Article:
Then just don't use it, but please let people free to use it, even if in your opinion they are shooting themselves in the foot. That's their foot not yours, after all.
 
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Old 10-13-2015, 12:55 PM   #224
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Originally Posted by ReaperX7 View Post
When you update a dependency of software, packages that depend on that package must be rebuilt to use the newer library. This means if you want newer OpenSSH, and you have a newer OpenSSL and newer Linux-PAM, you not only need OpenSSL and Linux-PAM, but now you need shadow, sudo, etc. because they were using the older PAM library and will need these updated as well, and slackpkg does NOT enforce updates to dependencies and packages reliant upon them.
Really, so updating from a testing repository could break your system... Wow... (facepalm)

Quote:
Originally Posted by ReaperX7 View Post
Yes, PAM is a good idea, it may be the best damn idea since Colombian Supreme coffee by Juan Valdez, but Slackware does not have any way or means to force updates to software dependencies and packages reliant upon them. PAM is a problem, and it's not a small problem like people think it is.
Yes, it will be difficult to be implemented .. And will break some testing systems if you don't do full updates... Great, what else!?

Quote:
Originally Posted by ReaperX7 View Post
And this is the EXACT reasoning behind dropping it in SBO and letting people decide for themselves.
You still don't get that people advocating for PAM can't exactly put post-it notes on the under-the-table server to keep track of the packages that are different from the official repository (no, really... It's sad to see that you seem to think Slackware is only good at home desktop and single-hobbie-servers) ... Or you still don't get how PAM works and what it is exactly... It's amazing that you don't get that people who really need it are exactly those that can't be bothered (by time-constraints and security-constraints) to keep their own repository and package lists (that changes over time) for every system they do it for.. Yet, the people that are not affected by the inclusion are those that could actually keep a non-PAM version on a separate repository...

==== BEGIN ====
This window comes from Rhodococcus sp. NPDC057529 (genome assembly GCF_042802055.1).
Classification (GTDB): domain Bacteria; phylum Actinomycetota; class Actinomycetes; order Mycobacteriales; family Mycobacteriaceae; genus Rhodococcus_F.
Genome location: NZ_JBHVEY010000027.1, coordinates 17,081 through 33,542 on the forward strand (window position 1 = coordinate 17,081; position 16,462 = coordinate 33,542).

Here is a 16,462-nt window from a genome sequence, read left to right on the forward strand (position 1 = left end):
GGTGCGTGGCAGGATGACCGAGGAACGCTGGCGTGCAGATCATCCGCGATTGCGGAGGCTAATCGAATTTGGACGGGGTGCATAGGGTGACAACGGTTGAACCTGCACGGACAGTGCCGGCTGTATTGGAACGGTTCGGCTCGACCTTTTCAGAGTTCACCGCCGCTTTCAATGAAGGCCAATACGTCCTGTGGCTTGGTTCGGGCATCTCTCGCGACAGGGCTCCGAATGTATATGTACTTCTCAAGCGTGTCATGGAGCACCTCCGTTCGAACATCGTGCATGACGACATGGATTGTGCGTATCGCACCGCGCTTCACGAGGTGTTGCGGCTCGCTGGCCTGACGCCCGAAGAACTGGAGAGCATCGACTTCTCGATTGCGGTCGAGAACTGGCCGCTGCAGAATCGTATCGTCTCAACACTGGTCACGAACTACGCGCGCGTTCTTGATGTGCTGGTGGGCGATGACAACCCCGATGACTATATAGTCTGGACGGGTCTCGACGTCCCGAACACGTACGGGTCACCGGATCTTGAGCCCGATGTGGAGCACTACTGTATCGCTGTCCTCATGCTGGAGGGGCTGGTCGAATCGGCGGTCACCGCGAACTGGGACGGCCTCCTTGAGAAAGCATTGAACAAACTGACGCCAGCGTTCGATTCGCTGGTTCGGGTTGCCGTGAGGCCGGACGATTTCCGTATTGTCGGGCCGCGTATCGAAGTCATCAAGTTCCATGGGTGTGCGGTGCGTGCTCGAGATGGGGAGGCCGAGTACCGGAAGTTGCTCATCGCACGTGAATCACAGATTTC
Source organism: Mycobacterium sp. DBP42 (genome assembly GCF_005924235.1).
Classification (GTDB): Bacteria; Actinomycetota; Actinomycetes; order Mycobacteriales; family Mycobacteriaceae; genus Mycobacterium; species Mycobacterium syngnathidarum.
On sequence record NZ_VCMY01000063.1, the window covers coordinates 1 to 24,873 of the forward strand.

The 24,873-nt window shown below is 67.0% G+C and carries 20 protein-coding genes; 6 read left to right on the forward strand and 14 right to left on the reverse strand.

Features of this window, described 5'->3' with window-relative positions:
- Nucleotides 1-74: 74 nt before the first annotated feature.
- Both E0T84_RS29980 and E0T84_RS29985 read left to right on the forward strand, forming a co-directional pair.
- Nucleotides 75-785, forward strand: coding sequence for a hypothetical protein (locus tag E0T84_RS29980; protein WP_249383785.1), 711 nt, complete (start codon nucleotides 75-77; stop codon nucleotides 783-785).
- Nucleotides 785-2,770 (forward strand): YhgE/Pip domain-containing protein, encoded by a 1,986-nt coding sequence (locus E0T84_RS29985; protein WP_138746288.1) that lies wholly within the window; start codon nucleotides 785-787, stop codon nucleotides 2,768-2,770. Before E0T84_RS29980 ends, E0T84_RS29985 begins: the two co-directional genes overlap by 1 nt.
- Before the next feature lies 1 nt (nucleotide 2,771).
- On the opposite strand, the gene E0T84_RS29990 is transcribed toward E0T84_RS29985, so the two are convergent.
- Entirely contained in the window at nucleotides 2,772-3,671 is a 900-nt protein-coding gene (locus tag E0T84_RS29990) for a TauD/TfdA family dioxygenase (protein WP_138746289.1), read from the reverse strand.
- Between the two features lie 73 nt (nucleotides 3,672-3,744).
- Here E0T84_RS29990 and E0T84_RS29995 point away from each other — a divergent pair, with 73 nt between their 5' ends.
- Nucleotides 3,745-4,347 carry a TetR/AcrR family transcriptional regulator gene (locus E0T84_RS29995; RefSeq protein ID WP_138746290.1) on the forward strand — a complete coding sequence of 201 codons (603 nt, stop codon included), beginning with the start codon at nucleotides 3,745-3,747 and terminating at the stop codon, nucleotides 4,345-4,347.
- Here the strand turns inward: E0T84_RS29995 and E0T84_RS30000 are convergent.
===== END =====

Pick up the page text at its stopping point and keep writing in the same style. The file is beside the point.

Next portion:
There is a reason why no one uses Linux From Scratch systems on real production networks.. Yet, such a system would still be fine on a home system if you have the time to build it...

So you know what... If you don't like PAM you should be the one that should keep track of the packages needed to make the system work without it since you have the time, the posibility and take almost no risk by doing this.. It just makes sense

Last edited by Smokey_justme; 10-13-2015 at 12:56 PM.
 
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Old 10-13-2015, 01:24 PM   #225
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Quote:
Originally Posted by ReaperX7 View Post
Nothing specific to PAM, but creating a massive web of dependencies into a system that doesn't enforce updates or provide dependency resolution is not the best of ideas. You'd only be creating a point-of-failure within the system.
Hmm... like libjpeg, qt, or gtk? There's a reason that -current isn't recommended for regular users, and you should know that. I don't even know what you're arguing for anymore. First you were complaining that ivandi doesn't make packages available to slackpkg+, now you're complaining that PAM creates too many dependencies and it's too difficult to keep up with dependencies. Can you make up your mind?